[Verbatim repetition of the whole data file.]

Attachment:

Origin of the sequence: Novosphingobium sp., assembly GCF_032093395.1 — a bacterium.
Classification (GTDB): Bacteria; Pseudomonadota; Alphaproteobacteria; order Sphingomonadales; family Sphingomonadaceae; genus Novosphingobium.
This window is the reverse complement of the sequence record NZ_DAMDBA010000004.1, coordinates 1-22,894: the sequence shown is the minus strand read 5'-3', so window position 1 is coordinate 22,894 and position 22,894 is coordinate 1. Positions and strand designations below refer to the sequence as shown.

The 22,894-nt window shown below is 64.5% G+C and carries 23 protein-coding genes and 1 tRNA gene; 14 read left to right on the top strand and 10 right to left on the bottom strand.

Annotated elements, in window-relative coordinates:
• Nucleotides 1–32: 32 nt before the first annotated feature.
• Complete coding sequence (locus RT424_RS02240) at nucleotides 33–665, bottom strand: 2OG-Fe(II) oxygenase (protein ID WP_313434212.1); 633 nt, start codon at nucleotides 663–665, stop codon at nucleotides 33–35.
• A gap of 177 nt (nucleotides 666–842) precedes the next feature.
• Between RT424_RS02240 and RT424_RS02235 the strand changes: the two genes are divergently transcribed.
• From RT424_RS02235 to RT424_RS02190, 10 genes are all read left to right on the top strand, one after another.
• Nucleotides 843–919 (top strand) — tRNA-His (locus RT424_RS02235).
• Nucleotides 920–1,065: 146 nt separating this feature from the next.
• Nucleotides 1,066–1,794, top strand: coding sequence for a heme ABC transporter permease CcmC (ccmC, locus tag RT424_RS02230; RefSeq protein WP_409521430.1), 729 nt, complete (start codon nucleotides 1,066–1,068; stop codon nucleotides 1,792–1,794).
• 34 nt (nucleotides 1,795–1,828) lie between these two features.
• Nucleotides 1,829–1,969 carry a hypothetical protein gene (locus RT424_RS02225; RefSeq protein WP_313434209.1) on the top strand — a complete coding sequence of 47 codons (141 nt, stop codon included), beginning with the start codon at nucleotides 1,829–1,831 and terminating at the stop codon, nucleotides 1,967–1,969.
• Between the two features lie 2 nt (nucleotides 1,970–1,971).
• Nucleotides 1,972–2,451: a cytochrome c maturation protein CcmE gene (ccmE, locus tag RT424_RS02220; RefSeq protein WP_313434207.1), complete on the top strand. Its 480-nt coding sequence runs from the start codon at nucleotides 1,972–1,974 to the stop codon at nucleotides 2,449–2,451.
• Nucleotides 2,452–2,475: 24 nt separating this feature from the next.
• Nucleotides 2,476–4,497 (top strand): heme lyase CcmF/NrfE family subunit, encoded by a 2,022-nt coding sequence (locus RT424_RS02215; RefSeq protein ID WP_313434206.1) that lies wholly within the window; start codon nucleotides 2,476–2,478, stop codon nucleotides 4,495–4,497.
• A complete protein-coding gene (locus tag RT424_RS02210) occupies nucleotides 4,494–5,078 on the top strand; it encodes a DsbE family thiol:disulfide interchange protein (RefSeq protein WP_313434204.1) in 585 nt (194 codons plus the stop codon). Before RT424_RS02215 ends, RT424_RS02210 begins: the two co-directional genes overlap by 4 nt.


Origin of the sequence: Novosphingobium sp., assembly GCF_032093395.1 — a bacterium.
Classification (GTDB): Bacteria; Pseudomonadota; Alphaproteobacteria; order Sphingomonadales; family Sphingomonadaceae; genus Novosphingobium.
This window is the reverse complement of the sequence record NZ_DAMDBA010000004.1, coordinates 1-22,894: the sequence shown is the minus strand read 5'-3', so window position 1 is coordinate 22,894 and position 22,894 is coordinate 1. Positions and strand designations below refer to the sequence as shown.

The 22,894-nt window shown below is 64.5% G+C and carries 23 protein-coding genes and 1 tRNA gene; 14 read left to right on the top strand and 10 right to left on the bottom strand.

Annotated elements, in window-relative coordinates:
• Nucleotides 1–32: 32 nt before the first annotated feature.
• Complete coding sequence (locus RT424_RS02240) at nucleotides 33–665, bottom strand: 2OG-Fe(II) oxygenase (protein ID WP_313434212.1); 633 nt, start codon at nucleotides 663–665, stop codon at nucleotides 33–35.
• A gap of 177 nt (nucleotides 666–842) precedes the next feature.
• Between RT424_RS02240 and RT424_RS02235 the strand changes: the two genes are divergently transcribed.
• From RT424_RS02235 to RT424_RS02190, 10 genes are all read left to right on the top strand, one after another.
• Nucleotides 843–919 (top strand) — tRNA-His (locus RT424_RS02235).
• Nucleotides 920–1,065: 146 nt separating this feature from the next.
• Nucleotides 1,066–1,794, top strand: coding sequence for a heme ABC transporter permease CcmC (ccmC, locus tag RT424_RS02230; RefSeq protein WP_409521430.1), 729 nt, complete (start codon nucleotides 1,066–1,068; stop codon nucleotides 1,792–1,794).
• 34 nt (nucleotides 1,795–1,828) lie between these two features.
• Nucleotides 1,829–1,969 carry a hypothetical protein gene (locus RT424_RS02225; RefSeq protein WP_313434209.1) on the top strand — a complete coding sequence of 47 codons (141 nt, stop codon included), beginning with the start codon at nucleotides 1,829–1,831 and terminating at the stop codon, nucleotides 1,967–1,969.
• Between the two features lie 2 nt (nucleotides 1,970–1,971).
• Nucleotides 1,972–2,451: a cytochrome c maturation protein CcmE gene (ccmE, locus tag RT424_RS02220; RefSeq protein WP_313434207.1), complete on the top strand. Its 480-nt coding sequence runs from the start codon at nucleotides 1,972–1,974 to the stop codon at nucleotides 2,449–2,451.
• Nucleotides 2,452–2,475: 24 nt separating this feature from the next.
• Nucleotides 2,476–4,497 (top strand): heme lyase CcmF/NrfE family subunit, encoded by a 2,022-nt coding sequence (locus RT424_RS02215; RefSeq protein ID WP_313434206.1) that lies wholly within the window; start codon nucleotides 2,476–2,478, stop codon nucleotides 4,495–4,497.
• A complete protein-coding gene (locus tag RT424_RS02210) occupies nucleotides 4,494–5,078 on the top strand; it encodes a DsbE family thiol:disulfide interchange protein (RefSeq protein WP_313434204.1) in 585 nt (194 codons plus the stop codon). Before RT424_RS02215 ends, RT424_RS02210 begins: the two co-directional genes overlap by 4 nt.